AUSTIN PRINCE, WILLIE REINHARDT, MARY E. LOWMAN, DEBORAH BROWN, KEVIN STEELAND, PHYLLIS STINSON, THOMAS LOWMAN, AND RICHARD SMITH APPELLANTS
ARKANSAS STATE HIGHWAY COMMISSION; ARKANSAS DEPARTMENT OF TRANSPORTATION; AND SCOTT E. BENNETT, IN HIS OFFICIAL CAPACITY AS DIRECTOR OF THE ARKANSAS DEPARTMENT OF TRANSPORTATION APPELLEES
FROM THE PULASKI COUNTY CIRCUIT COURT, SECOND DIVISION [NO.
60CV-18-345 ]HONORABLE CHRISTOPHER CHARLES PIAZZA JUDGE.
Ragon Owen, P.A., by: John P. Gill and Mitchell S. Dennis;
and Robert Keller Jackson, PLLC, by: Robert K. Jackson, for
Rutledge, Att'y Gen., by: William C. Bird III and
Brittany N. Edwards, Ass't Att'ys Gen., for appellee.
F. WYNNE, ASSOCIATE JUSTICE
Austin Prince, Willie Reinhardt, Mary E. Lowman, Deborah
Brown, Kevin Steeland, Phyllis Stinson, Thomas Lowman, and
Richard Smith appeal from an order of the Pulaski County
Circuit Court granting a motion to dismiss filed by the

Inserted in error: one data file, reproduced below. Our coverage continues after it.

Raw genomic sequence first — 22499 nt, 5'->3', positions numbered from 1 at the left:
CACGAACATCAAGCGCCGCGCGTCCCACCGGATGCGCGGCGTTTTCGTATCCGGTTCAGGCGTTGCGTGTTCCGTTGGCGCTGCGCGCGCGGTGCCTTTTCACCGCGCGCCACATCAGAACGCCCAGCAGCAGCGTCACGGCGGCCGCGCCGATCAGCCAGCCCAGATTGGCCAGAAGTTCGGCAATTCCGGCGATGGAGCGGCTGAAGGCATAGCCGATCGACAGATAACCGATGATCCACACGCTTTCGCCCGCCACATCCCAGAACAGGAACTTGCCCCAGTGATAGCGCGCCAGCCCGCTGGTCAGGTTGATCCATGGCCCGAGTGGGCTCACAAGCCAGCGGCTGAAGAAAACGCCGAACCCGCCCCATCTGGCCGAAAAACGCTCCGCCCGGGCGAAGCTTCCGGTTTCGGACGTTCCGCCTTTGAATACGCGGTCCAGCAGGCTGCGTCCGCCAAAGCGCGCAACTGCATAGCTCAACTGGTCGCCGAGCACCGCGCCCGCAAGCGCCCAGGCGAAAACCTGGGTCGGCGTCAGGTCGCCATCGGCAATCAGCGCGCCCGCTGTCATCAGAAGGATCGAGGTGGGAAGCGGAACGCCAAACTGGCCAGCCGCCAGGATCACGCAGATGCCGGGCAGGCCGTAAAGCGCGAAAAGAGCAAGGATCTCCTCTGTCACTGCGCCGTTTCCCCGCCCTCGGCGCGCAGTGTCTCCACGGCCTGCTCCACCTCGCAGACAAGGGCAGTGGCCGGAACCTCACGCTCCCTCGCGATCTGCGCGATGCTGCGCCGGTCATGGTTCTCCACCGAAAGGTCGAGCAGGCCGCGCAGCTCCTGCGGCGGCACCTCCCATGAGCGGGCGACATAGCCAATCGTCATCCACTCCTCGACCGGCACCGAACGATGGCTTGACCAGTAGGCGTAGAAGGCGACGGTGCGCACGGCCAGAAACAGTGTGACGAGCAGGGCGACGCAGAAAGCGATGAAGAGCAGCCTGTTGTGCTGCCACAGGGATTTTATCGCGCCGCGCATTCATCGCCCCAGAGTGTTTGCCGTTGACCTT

Arkansas State Highway Commission; the Arkansas Department of
Transportation; and Scott E. Bennett, in his official
capacity as director of the Arkansas Department of
Transportation. We affirm.
Arkansas State Highway Department determined that a new
bridge was needed on Highway 79 to span the White River at
Clarendon as part of a realignment and expansion of the
highway. Because Highway 79 runs through federal land at that
location, the Department was required to obtain an easement
from the federal government. To that end, the Department
entered into an agreement with the United States Fish and
Wildlife Service (USFWS). Under the agreement, the Department
would cede fifty acres of property to USFWS in exchange for a
49.69-acre easement over land in the Cache River and White
River Wildlife Refuges. The Department also agreed to convey
ninety-seven acres of land in Monroe County to USFWS to
mitigate for the loss of habitat quantity and quality caused
by the realignment and expansion of Highway 79. The agreement
further required the Department to demolish three bridges,
one of which is the old Clarendon bridge, remove all bridge
structures, restore the natural topography, and reestablish